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Credit: Daniel Xu

Proposed initiatives to make coding more accessible and the homeless healthier are among this year’s President’s Engagement and Innovation Prize winners.

The prizes provide Penn seniors $100,000 in addition to faculty support to help launch their proposed post-graduation projects.

Three projects — which include seven students total — won the Engagement prize: College senior Alexa Salas, College senior Camilo Toro and Nursing senior Yaneli Arizmendi won for their project, “Lanzando Líderes”; Nursing seniors Marcus Henderson and Ian McCurry won for “Homeless Health and Nursing: Building Community Partnerships for a Healthier Future”; and College seniors Antoinette Zoumanigui and Selamawit Bekele won for “Project Y.V.E.T.A.”

College and Wharton senior William Fry won the Innovation prize for his project “SolutionLoft.”

Through their project “Lanzando Lideres,” Salas, Toro and Arizmendi plan to establish an after-school program in South Philadelphia for Latino high school students. They, and their faculty mentor Dean of Nursing Toni Villarruel, are looking to develop an “experiential, bilingual, culturally-inclusive curriculum” for specifically Latino immigrant families, but also the community as a whole, according to the press release.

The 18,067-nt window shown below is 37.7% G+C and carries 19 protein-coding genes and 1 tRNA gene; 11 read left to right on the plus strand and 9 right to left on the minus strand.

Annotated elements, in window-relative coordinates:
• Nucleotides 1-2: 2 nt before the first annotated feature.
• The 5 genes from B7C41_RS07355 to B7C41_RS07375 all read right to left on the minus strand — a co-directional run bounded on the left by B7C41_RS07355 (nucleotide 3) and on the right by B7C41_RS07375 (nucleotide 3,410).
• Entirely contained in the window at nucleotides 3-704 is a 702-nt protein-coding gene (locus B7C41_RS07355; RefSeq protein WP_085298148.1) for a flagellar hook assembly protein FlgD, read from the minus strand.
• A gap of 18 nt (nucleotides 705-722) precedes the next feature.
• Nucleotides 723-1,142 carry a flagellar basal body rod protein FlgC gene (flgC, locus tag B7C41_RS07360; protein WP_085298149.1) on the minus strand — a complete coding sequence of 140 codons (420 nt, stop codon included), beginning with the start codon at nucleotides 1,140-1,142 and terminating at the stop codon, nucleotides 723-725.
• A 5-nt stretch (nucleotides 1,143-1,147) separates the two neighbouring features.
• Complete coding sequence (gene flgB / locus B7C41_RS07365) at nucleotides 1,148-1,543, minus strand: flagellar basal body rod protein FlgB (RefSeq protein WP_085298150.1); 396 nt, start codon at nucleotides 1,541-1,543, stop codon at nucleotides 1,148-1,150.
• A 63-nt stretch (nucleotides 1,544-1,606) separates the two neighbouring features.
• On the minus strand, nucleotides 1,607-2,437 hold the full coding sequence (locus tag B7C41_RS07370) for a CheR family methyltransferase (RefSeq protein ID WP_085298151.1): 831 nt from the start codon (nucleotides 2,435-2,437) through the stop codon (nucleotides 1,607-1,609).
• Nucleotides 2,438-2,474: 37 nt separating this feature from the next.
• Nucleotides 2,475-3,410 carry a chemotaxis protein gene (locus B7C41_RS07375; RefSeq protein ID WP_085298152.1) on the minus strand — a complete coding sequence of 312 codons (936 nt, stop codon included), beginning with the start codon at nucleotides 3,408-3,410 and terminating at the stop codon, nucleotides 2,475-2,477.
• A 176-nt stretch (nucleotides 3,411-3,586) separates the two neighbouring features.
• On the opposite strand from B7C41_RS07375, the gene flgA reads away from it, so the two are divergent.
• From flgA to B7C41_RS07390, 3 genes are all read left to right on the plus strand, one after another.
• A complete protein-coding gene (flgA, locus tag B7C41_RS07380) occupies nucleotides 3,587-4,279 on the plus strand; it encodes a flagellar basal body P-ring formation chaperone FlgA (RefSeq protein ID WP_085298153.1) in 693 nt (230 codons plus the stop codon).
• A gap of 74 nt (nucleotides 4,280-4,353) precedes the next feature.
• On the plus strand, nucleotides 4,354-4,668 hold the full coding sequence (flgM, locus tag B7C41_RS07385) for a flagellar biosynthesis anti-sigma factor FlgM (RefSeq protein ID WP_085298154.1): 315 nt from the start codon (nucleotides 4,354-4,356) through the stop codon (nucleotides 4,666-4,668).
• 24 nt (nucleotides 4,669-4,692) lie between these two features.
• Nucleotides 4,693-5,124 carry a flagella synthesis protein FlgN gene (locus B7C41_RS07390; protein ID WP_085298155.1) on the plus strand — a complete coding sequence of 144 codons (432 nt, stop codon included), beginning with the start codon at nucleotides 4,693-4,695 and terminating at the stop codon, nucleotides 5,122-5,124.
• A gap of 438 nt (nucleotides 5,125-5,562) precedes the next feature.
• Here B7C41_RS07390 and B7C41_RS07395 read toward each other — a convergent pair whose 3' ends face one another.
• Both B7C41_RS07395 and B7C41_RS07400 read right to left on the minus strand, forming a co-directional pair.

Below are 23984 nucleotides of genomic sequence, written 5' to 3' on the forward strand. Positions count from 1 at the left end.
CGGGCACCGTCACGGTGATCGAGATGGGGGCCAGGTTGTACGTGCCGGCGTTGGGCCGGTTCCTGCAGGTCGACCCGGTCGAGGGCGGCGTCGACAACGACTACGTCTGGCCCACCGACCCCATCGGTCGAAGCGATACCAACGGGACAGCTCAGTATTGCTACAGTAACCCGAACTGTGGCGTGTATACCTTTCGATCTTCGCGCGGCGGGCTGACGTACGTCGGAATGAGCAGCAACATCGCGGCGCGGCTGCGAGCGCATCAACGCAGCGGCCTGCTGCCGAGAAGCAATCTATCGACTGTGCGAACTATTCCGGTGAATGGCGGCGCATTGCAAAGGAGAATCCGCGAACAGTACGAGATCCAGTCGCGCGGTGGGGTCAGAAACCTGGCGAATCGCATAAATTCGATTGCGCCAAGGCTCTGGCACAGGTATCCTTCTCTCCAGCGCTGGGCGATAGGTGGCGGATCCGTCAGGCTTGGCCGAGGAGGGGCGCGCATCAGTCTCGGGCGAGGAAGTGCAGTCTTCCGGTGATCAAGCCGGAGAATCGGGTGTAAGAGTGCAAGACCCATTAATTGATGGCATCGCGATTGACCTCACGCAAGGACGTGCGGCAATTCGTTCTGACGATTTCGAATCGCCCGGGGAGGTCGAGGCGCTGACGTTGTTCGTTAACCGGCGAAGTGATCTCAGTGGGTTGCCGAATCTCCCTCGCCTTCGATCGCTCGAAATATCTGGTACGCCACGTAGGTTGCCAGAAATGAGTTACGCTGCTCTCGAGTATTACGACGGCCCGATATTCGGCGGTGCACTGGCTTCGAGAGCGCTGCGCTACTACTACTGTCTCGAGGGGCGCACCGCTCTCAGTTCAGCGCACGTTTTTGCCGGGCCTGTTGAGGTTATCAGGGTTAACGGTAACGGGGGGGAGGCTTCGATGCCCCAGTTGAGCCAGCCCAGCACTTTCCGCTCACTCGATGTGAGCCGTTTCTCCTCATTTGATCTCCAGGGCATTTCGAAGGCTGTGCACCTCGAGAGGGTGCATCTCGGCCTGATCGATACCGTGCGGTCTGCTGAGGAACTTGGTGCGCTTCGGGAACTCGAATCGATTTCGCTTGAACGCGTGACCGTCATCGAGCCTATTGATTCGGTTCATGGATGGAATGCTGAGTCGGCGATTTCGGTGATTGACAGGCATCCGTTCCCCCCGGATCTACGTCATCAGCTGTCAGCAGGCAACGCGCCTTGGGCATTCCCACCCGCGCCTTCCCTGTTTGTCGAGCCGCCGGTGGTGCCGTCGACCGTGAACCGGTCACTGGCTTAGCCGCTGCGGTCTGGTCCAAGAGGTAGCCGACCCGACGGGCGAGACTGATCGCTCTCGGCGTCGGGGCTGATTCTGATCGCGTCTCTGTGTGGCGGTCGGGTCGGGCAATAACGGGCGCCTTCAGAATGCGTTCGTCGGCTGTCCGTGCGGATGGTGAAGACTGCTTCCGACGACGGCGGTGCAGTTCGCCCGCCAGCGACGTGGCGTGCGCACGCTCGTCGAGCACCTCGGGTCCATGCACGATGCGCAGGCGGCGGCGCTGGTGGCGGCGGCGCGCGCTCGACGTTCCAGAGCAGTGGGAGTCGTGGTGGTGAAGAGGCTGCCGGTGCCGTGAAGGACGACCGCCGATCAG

Henderson and McCurry also plan to stay in Philly and work with the Bethesda Project, a nonprofit focused on assisting the homeless. With help from their mentor Terri Lipan, the assistant dean for community engagement and professor of nutrition in the School of Nursing, Henderson and McCurry plan to integrate health care case management into Bethesda’s programs.

Through Project Y.V.E.T.A. — Youth for Vocational Education and Training in Agriculture — Zoumanigui and Selamawit plan to establish a school to “empower the marginalized youth of Senegal called Talibés,” according to the press release. They, their faculty mentor History professor Cheikh Babou and the Senegalese Ministry of Agriculture are seeking to provide these children with basic numeracy and literacy, but also with specialized training in agriculture and agri-entrepeneurship.

Fry founded SolutionLoft, a company focused on making code more accessible especially to those with little technical skills or low socioeconomic status. The press release said that he has designed a “proprietary code engine that enables code to be re-used” with help from his mentor Jeffrey Babin, associate professor of practice in mechanical engineering and applied mechanics.